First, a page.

Imagine that you are sitting at your desk in your office with ten people sitting in front of you with loads of problems on their mind that must be solved immediately and by none other than you. You look at the watch and realize that you have fifteen precise minutes, because that is the latest time by which you must leave office, if you want to catch your flight in time. In such a scenario, what would be your feelings? There is a feeling of inertia, because you want to continue in office and do not want to leave back unsolved matters. At the same time, there is a feeling of restlessness or anxiety. You do not want to miss the flight as there is an important appointment waiting for you.
I am sure that many of readers must have gone through such experiences. How such situations develop is a mystery. It is not that your journey has been decided at the last moment. It must have been planned at least a week before. Yet it is unknown how problems suddenly crop up on every front, when there is no time available to solve them.
Problems also crop up, when we are not in proper mental frame to receive them or rather they only crop up when we do not want to welcome them. I am reminded of one incidence, etched in my mind. I was working in Mumbai then. We were shifting office and we had decided to have a small get-together for the evening at the old venue after official office time was over. About 2 or 3 months before, we had supplied some equipment to a textiles mill in Mumbai and since then not a word was heard from them about commissioning the equipment. After the office time was over, as the first coke bottle was being opened, the phone rang. Our textile mill customer identified himself and requested us to start immediately for the mill as he was having some problems with our equipment. We had to give up idea of get-together and rush to the spot, where our equipment was supplied. It was well past midnight, when I reached home that night to finally assure my restless wife that all was well. In those days, Mumbai had very primitive kind of phone network and mobiles were non-existent. Wives did not worry too much, when husbands were delayed or were late.
As an equipment designer, I learned Murphy’s Law (Edward Aloysius Murphy Jr. (1918 – 1990) was an American aerospace engineer who worked on safety-critical systems.) very early in my professional career. The law simply says, "Anything that can go wrong will go wrong". My early experiences or inexperience firmly imbibed this law in my mind. I shall give a very simple example. In most of the mechanical parts of any equipment, lock nuts or split pins are fitted on screws tightened with nuts so that they do not come loose. Imagine that in some hypothetical equipment, someone goofed and forgot to put some such locking device on one particular screw out of several hundred of them existing in that equipment and the equipment was shipped. I am quite sure that, when the equipment is to be commissioned, the lone screw without locking device will come loose and spoil everything. This is how Murphy’s Law works. Unfortunately, no one taught us this law in the college, instead of those hundreds of laws of Physics found useless in practical life.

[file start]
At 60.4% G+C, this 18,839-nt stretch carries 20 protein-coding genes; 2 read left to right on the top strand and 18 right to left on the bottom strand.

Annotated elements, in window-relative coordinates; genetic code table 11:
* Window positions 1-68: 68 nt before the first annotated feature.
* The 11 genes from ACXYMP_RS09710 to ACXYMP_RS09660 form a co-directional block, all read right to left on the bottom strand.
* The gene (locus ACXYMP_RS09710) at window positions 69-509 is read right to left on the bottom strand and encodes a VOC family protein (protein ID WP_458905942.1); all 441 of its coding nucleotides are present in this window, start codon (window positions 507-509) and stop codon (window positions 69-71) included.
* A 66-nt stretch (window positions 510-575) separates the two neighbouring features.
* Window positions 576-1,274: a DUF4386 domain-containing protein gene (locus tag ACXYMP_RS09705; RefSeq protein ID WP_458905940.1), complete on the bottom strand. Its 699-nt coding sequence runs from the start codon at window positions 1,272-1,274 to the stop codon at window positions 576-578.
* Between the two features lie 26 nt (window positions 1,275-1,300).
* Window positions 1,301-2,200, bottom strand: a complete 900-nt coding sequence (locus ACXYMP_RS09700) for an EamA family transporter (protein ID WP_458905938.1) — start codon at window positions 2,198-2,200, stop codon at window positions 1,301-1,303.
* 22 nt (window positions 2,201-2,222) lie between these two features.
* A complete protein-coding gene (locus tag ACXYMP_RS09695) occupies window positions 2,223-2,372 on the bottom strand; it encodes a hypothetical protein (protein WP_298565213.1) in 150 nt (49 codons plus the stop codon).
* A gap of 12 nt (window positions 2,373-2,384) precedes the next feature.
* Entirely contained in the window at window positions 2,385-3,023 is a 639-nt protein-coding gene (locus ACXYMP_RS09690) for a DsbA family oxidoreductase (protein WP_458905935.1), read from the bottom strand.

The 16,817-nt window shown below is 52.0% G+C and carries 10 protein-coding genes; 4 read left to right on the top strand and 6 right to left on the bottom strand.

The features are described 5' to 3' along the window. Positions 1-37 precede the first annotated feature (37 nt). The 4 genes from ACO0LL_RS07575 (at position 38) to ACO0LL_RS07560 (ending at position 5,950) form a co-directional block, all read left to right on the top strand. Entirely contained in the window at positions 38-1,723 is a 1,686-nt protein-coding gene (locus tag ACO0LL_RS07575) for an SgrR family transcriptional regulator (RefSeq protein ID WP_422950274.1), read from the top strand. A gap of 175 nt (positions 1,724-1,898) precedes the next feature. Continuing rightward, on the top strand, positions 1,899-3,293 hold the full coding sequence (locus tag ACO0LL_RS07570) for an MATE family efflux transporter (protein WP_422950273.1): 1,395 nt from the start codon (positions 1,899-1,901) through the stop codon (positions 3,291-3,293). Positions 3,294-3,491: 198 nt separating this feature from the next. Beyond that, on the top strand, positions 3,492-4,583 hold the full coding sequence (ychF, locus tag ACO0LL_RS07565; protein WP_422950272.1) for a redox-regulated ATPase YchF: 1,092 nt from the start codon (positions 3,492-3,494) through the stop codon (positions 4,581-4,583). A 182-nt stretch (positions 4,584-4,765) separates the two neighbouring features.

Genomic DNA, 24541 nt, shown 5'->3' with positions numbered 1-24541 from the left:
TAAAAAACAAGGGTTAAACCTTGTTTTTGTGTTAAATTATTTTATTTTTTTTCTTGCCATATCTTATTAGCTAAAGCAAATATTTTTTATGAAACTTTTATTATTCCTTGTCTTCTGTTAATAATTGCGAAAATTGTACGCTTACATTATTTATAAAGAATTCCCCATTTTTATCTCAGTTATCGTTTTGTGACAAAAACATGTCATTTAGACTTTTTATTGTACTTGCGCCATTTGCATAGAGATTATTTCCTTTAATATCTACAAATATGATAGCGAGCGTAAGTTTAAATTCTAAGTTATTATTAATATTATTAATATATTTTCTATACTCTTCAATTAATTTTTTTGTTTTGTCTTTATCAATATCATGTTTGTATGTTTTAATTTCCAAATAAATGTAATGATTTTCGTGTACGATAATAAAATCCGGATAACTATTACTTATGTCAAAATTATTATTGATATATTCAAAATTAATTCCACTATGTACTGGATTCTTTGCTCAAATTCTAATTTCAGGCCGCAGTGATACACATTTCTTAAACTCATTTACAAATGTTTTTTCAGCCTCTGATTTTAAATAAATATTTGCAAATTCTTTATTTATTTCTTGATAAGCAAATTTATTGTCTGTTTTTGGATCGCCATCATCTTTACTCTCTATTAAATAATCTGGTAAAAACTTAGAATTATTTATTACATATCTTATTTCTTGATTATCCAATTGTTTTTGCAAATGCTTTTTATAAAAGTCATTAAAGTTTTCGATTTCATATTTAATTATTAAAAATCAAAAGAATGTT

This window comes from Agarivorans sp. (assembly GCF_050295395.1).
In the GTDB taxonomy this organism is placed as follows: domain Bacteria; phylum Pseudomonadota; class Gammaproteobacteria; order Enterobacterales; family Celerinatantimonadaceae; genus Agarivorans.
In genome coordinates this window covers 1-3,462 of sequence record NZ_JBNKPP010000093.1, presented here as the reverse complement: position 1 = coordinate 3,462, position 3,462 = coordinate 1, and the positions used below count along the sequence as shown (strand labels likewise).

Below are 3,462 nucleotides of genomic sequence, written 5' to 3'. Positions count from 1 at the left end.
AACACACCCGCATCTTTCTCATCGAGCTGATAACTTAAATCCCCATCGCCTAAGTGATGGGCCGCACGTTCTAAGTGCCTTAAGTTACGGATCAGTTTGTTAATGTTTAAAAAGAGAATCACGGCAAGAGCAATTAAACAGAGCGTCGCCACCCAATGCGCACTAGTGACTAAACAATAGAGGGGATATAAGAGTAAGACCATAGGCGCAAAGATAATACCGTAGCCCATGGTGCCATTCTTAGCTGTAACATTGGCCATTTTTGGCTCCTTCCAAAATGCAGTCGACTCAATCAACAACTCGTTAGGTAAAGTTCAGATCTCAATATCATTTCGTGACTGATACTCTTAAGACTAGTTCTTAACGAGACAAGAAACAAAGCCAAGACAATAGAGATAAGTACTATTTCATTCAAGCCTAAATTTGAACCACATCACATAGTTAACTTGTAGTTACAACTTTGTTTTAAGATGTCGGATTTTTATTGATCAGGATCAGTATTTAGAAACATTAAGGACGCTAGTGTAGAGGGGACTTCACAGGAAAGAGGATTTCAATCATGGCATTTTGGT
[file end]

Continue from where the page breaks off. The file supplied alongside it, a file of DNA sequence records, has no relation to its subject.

There are several variations and corollaries of Murphy’s law, all of them quite true. One variation says; If that guy has any way of making a mistake, he will. Another one says; If it can happen, it will happen. Two more variations are as follows. If there is a wrong way to do something, then someone will do it and if there's more than one way to do a job and one of those ways will end in disaster, then somebody will do it that way. The worst is Drucker variation, which states; If one thing goes wrong, everything else will, and at the same time.
Modern manufacturing, particularly automotive engineering, has somehow overcome Murphy’s law with a new work philosophy known as “Zero defect”. In effect, this philosophy ensures that no defects are left over, which would show up eventually, according to Murphy’s law. However, manufacturing might have managed to overcome Murphy ’s Law, what about us humans and things we do. There is no way, in which we can escape Murphy’s law and we shall continue to suffer under its burden.
30 September 2018